By Dani Dipirro, 2016
Hygge (pronounced hue-guh not hoo-gah) is a Danish word used when acknowledging a feeling or moment, whether alone or with friends, at home or out, ordinary or extraordinary as cosy, charming or special.
I love this word that’s new to me. I found an audio book entitled “The Little Book of Hygge” at the library by accident. I’m listening to it now and will write a review once I’m finished. For now, take a look at the images below. These are the photos that a search on Flickr.com for hygge.
Notice all the candles and sheep
Below is an infographic that shows the elements of hygge.
iatrogenic – a disease or condition caused by a medical treatment or an examination.
A friend just started studying psychology and learned this word.
Orthorexia nervosa – eating disorder when a person is obsessed with only eating an extreme healthy diet.
I saw an article in the Jakarta Post describing this condition. So eating vegan or only raw foods can become an obsession and lead to serious health problems.
So a little wheat or chocolate ain’t necessarily bad.
I just finished reading Shakespeare’s Antony and Cleopatra and have run across several words that aren’t used that much, but have a ring to them. Here are a few:
Vouchsafe: v. to give (something) to someone as a promise or a privilege
Huswife: n. hussy
I guess now with so many working women, some of which would be hussies, this isn’t needed.
Yare: adj. swift
Forspoke: v. spoke against.
Shakespeare was a genius so he’d have a large vocabulary, but it seems that his audience would have known most of the words he used. Have our vocabularies shrunk? Yes, we use words like computer and telephone, but did they push out words the Bard and his contemporaries knew?
multiloquence, n. Excessive talkativeness or loquaciousness; prolixity.’
Pronunciation: Brit. /ˌmʌlˈtɪləkw(ə)ns/, U.S. /məlˈtɪləkw(ə)ns/
Etymology: < post-classical Latin multiloquentia (Vetus Latina; translating ancient Greek πολυλογία polylogy n.) < multi- multi- comb. form + -loquentia -loquence comb. form. Compare earlier multiloquent adj. and multiloquiousness n., multiloquy n.
1760 ‘J. Copywell’ Shrubs Parnassus 147 Where Clamour wages war with Sense, And Oratory centres in Multiloquence.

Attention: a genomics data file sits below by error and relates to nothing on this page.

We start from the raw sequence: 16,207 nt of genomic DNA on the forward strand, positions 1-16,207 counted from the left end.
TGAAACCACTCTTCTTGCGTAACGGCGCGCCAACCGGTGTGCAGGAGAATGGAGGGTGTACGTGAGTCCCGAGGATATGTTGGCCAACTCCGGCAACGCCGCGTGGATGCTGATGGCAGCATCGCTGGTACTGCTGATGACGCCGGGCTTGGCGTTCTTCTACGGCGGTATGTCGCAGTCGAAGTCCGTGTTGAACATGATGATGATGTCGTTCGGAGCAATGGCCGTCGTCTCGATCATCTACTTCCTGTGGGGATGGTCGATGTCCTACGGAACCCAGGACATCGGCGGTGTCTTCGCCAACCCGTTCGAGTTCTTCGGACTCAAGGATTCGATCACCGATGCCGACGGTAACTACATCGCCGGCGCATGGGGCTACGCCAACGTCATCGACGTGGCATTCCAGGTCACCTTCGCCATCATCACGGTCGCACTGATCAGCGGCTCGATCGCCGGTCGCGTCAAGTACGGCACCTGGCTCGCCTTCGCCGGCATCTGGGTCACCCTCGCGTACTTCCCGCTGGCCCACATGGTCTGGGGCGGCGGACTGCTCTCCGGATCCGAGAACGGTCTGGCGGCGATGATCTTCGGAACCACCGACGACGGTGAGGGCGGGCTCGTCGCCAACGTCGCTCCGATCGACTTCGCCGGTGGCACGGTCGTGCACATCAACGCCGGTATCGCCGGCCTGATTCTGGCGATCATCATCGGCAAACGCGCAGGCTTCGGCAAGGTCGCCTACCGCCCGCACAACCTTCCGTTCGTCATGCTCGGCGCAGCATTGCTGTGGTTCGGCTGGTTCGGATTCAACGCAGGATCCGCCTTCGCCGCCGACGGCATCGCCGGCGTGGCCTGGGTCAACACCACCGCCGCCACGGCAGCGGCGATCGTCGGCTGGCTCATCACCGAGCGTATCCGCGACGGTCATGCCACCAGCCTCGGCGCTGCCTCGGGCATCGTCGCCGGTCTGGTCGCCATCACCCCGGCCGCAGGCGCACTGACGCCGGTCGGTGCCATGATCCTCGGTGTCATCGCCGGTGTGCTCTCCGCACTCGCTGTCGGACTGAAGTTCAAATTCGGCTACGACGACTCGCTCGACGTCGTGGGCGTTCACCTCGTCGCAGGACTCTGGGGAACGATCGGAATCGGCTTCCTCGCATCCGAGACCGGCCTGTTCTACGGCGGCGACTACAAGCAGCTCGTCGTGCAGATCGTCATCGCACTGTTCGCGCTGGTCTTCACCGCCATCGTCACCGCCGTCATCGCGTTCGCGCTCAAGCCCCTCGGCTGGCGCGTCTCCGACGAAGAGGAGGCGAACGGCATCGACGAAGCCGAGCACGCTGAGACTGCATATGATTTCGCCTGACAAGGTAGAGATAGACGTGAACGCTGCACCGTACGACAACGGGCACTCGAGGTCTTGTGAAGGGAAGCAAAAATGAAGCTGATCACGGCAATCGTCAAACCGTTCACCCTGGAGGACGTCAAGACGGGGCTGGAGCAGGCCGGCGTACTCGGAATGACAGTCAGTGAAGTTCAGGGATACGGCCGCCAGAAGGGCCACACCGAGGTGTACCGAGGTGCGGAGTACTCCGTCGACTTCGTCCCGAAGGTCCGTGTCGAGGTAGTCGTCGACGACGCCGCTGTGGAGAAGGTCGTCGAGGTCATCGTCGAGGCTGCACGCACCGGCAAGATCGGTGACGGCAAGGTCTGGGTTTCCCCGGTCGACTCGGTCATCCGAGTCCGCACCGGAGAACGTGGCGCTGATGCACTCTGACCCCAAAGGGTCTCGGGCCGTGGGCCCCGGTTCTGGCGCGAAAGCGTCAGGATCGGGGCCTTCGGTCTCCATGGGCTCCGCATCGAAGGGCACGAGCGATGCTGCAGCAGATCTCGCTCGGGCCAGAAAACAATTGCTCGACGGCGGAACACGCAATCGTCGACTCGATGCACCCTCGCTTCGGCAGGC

1846 J. E. Worcester Universal Dict. Eng. Lang., Multiloquence, quality of being multiloquent; loquacity, talkativeness. [Citing J. Q. Adams.]
1893 Temple Bar 97 625 He would invariably flounder astray in his own multiloquence.
1923 Science 6 Apr. 418/1 Perhaps their silence on this matter, as contrasted with their relative multiloquence on the pedigree culture data, is indicative of a capacity to judge the comparative importance of the facts.
1952 Daily Tel. 23 Jan. 4/6 Multiloquence characterised by a consummate interfusion of circumlocution.
Here’s a word I’ve never heard before. I wonder if I can get this to be widely used.
ogdoad \OG-doh-ad\ noun
1. the number eight.
2. a group of eight.
The monad, [that is,] the one tittle, is therefore, he says, also a decade. For by the actual power of this one tittle, are produced duad, and triad, and tetrad, and pentad, and hexad, and heptad, and ogdoad, and ennead, up to ten. For these numbers, he says, are capable of many divisions, and they reside in that simple and uncompounded single tittle of the iota.
— Hippolytus (170–235), The Refutation of All Heresies, translated by J. H. MacMahon, 1851
Ogdoad came to English from the Late Latin in the early 1600s and ultimately derives from the Greek ógdoos meaning “eighth.”
I’m reading Dicken’s The Old Curiosity Shop and occasionally running across words like condign, which are new to me.
1. well-deserved; fitting; adequate:
example: condign punishment.